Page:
Zinc plays an important role in regulating cell metabolism, fatty acid synthesis, inflammation, and the health of the epidermis or skin. Zinc deficiency can be seen in our companion animals as two distinct syndromes. The more common syndrome is zinc-responsive dermatosis of Alaskan malamutes and Siberian huskies and appears to be associated with decreased intestinal absorption of zinc. The less commonly seen syndrome of zinc deficiency is seen in rapidly growing dogs or young adult dogs fed a diet deficient in zinc.
Signs & Symptoms
Redness, crusting, scaling, alopecia (localized hair loss), and itch develop typically around the eyes, mouth, and muzzle. Elbows, stifles and other pressure points may also become thickened and crusted. A secondary bacterial or yeast infection may also be present and complicate disease. Skin disease may worsen during times of stress or seasonally. In addition to the above clinical signs, depression, anorexia, decreased sense of smell and taste, or enlarged lymph nodes may also be noted but this is rare.
Causes & Transmission
Hereditary or breed predisposition may lead to inadequate intestinal absorption of zinc in Siberian huskies and Alaskan malamutes. Dietary deficiency may be the cause of disease in young, growing dogs.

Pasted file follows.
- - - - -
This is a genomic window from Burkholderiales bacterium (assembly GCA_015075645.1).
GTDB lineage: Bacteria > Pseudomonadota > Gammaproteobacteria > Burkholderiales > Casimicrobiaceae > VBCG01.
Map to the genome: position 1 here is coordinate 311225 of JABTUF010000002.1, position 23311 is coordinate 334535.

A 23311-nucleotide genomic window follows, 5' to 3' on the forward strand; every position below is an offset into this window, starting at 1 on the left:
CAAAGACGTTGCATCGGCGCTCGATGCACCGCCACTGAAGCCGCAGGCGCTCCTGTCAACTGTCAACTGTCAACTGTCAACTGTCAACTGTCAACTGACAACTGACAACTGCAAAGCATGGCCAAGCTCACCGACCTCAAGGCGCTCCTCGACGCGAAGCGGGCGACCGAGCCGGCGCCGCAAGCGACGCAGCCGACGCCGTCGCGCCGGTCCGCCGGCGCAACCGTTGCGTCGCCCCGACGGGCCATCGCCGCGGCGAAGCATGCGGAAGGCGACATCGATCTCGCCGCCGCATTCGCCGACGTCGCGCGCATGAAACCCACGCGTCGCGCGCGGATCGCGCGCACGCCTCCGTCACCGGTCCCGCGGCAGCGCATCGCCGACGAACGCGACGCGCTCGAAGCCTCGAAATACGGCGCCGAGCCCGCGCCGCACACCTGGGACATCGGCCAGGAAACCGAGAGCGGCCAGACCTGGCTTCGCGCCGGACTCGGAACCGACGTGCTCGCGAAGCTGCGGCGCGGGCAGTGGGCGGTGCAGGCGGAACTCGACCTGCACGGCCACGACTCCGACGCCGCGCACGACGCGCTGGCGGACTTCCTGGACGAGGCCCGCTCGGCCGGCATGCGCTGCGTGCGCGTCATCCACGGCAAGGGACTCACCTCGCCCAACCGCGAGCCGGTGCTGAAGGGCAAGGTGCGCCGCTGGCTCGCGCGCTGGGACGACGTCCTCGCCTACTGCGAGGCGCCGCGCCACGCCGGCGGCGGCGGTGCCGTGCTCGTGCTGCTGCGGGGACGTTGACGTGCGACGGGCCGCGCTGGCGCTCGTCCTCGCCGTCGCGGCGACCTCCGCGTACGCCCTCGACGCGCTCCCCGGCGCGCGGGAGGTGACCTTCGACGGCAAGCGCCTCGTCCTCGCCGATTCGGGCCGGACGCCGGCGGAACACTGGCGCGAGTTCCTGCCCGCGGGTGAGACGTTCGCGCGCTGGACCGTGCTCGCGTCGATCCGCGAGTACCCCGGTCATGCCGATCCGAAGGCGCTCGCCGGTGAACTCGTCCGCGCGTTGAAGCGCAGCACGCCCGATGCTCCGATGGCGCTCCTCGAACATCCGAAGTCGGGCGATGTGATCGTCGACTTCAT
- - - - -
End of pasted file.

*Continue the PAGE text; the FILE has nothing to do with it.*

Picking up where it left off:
Affected AnimalsHighest incidence in Northern breed dogs such as Siberian huskies, Samoyeds and Alaskan malamutes.
A treatment plan that addresses the deficiency of zinc, any complicating secondary infection, and dietary modifications are typically successful. A diet absent of grains is recommended due to concern for phytates, which may interfere with zinc absorption. Fish oils are also typically recommended as this may aid restoration of the health of the skin. Prognosis is good for most dogs, although life long zinc supplementation may be needed.
Diagnosis is typically made by history, clinical signs, ruling out other disease processes, +/- skin biopsy and a positive response to zinc therapy.